The Mercy Seatby Rilla Askew
Few first novels garner the kind of powerful praise awarded this epic story that takes place on the dusty, remorseless Oklahoma frontier, where two brothers are deadlocked in a furious rivalry. Fayette is an enterprising schemer hoping to cash in on his brother's talents as a gunsmith. John, determined not to repeat the crime that forced both families to flee their Kentucky homes, doggedly follows his tenacious brother west, while he watches his own family disintegrate.
Wondrously told through the wary eyes of John's ten-year-old daughter, Mattie, whose gift of premonition proves to be both a blessing and a curse, The Mercy Seat resounds with the rhythms of the Old Testament even as it explores the mysteries of the Native American spirit world. Sharing Faulkner's understanding of the inescapable pull of family and history, and Cormac McCarthy's appreciation of the stark beauty of the American wilderness, Rilla Askew imbues this momentous work with her tremendous energy and emotional range. It is an extraordinary novel from a prodigious new talent.
- Strange Business, a collection of linked stories that won the 1993 Oklahoma Book Award, is available from Penguin.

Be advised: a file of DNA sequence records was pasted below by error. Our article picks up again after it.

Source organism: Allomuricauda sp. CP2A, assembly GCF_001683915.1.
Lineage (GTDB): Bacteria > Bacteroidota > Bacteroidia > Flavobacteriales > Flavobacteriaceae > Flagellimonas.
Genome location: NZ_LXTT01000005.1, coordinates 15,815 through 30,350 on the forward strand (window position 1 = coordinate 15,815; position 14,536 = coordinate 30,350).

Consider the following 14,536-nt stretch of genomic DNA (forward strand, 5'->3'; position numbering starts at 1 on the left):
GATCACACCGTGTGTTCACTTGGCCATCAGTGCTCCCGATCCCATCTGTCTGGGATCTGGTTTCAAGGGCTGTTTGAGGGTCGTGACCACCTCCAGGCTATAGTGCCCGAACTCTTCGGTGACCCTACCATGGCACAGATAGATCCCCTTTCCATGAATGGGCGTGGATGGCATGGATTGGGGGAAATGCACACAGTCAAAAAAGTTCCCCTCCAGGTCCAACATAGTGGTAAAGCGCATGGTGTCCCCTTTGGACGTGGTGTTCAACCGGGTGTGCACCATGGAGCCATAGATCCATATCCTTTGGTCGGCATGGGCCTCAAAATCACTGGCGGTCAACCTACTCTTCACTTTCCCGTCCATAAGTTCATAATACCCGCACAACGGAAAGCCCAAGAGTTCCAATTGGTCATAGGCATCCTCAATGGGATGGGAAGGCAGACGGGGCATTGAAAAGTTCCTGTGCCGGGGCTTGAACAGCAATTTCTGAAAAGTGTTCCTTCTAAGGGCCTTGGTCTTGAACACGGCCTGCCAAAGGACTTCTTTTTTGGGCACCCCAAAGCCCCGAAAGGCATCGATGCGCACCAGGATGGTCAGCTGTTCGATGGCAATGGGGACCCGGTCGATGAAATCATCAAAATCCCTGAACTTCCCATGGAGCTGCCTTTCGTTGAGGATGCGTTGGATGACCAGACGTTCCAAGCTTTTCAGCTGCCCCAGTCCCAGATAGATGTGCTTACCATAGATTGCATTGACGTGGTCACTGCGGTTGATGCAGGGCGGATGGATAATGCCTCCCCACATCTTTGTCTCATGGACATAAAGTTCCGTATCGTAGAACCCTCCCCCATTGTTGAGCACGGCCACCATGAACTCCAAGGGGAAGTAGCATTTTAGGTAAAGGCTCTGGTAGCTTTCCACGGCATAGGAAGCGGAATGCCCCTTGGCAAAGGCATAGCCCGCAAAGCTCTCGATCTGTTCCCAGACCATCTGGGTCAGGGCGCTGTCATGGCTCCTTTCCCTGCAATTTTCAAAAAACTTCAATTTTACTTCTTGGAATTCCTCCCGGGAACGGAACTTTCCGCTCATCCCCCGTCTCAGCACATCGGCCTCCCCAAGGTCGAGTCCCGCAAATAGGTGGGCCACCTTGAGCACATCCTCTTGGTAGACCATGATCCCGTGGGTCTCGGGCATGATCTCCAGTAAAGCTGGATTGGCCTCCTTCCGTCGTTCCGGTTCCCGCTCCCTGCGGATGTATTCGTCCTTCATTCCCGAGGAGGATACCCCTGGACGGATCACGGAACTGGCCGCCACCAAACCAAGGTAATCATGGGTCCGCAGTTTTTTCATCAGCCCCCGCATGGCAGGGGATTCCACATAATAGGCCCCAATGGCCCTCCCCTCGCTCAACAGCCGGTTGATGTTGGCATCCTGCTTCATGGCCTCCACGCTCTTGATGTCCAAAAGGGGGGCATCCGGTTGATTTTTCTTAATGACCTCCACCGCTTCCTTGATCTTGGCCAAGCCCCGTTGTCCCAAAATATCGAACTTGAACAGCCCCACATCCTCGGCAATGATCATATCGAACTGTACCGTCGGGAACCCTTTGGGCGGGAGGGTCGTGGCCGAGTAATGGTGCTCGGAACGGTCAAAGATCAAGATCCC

- Penguin Publishing Group
- Publication date:
- Sales rank:
- Product dimensions:
- 5.30(w) x 8.10(h) x 1.00(d)
- Age Range:
- 18 Years
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Meet the Author
Rilla Askew is the author of Strange Business, a collection of stories, and of the novel The Mercy Seat, nominated for the PEN/Faulkner Award and the Mountains and Plains Booksellers Association Award and winner of the Western Heritage Award and the Oklahoma Book Award. She divides her time between the San Bois Mountains of southeastern Oklahoma and upstate New York.
Most Helpful Customer Reviews
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I'm not even halfway through the book yet and it's already hard to stick with the story. Rilla writes excessively about each and every little detail. Come On!! She took almost a whole page just to describe Matties face! The story will not flow because of her excessiveness. She goes off on some tangent about some minor detail of the story and spends several paragraphs describing this un-important detail and thus interrupts the flow of the book. This was supposedly touted as one of the best books of the year. Hardly! I guess Rilla thinks that the more words you write, the better the story. She takes so long to get where she wants to go with the story. I'll stick this one out since I paid for the book but never again will I buy a novel of hers.
Hands down the worst book I have ever read! I pity anyone who has spent money on it. No direction. Longwinded. This could have been an interesting story, to bad it was so poorly written.
Couldn't sustain interest in this book. Save your money and time.
The author is wonderful. She has you immediately interested in her characters. Descriptions of people and scenery are some of the best I've read. Full of truth about that period in history.